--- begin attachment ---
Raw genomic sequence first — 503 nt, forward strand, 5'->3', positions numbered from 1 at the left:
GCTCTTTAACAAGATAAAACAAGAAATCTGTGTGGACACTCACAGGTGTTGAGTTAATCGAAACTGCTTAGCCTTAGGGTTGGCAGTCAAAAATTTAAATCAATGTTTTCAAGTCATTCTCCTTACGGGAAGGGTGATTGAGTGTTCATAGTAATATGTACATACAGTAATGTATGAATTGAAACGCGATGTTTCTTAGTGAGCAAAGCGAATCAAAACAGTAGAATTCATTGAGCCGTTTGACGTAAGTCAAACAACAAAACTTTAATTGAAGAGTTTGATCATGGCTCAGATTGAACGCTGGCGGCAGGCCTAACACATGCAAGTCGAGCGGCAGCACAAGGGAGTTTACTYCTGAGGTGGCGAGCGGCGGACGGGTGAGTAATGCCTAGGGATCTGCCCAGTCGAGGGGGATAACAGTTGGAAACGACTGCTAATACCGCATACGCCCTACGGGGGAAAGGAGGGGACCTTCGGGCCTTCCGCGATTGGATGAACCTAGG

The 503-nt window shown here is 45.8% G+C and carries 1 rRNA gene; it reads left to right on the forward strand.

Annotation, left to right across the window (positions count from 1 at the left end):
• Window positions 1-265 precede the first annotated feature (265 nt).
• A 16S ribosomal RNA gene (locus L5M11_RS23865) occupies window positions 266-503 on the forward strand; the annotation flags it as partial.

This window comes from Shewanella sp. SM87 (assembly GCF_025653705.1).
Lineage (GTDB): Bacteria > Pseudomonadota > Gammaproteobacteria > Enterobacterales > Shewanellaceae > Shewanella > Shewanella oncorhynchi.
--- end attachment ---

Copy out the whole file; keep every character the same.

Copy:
Raw genomic sequence first — 503 nt, forward strand, 5'->3', positions numbered from 1 at the left:
GCTCTTTAACAAGATAAAACAAGAAATCTGTGTGGACACTCACAGGTGTTGAGTTAATCGAAACTGCTTAGCCTTAGGGTTGGCAGTCAAAAATTTAAATCAATGTTTTCAAGTCATTCTCCTTACGGGAAGGGTGATTGAGTGTTCATAGTAATATGTACATACAGTAATGTATGAATTGAAACGCGATGTTTCTTAGTGAGCAAAGCGAATCAAAACAGTAGAATTCATTGAGCCGTTTGACGTAAGTCAAACAACAAAACTTTAATTGAAGAGTTTGATCATGGCTCAGATTGAACGCTGGCGGCAGGCCTAACACATGCAAGTCGAGCGGCAGCACAAGGGAGTTTACTYCTGAGGTGGCGAGCGGCGGACGGGTGAGTAATGCCTAGGGATCTGCCCAGTCGAGGGGGATAACAGTTGGAAACGACTGCTAATACCGCATACGCCCTACGGGGGAAAGGAGGGGACCTTCGGGCCTTCCGCGATTGGATGAACCTAGG

The 503-nt window shown here is 45.8% G+C and carries 1 rRNA gene; it reads left to right on the forward strand.

Annotation, left to right across the window (positions count from 1 at the left end):
• Window positions 1-265 precede the first annotated feature (265 nt).
• A 16S ribosomal RNA gene (locus L5M11_RS23865) occupies window positions 266-503 on the forward strand; the annotation flags it as partial.

This window comes from Shewanella sp. SM87 (assembly GCF_025653705.1).
Lineage (GTDB): Bacteria > Pseudomonadota > Gammaproteobacteria > Enterobacterales > Shewanellaceae > Shewanella > Shewanella oncorhynchi.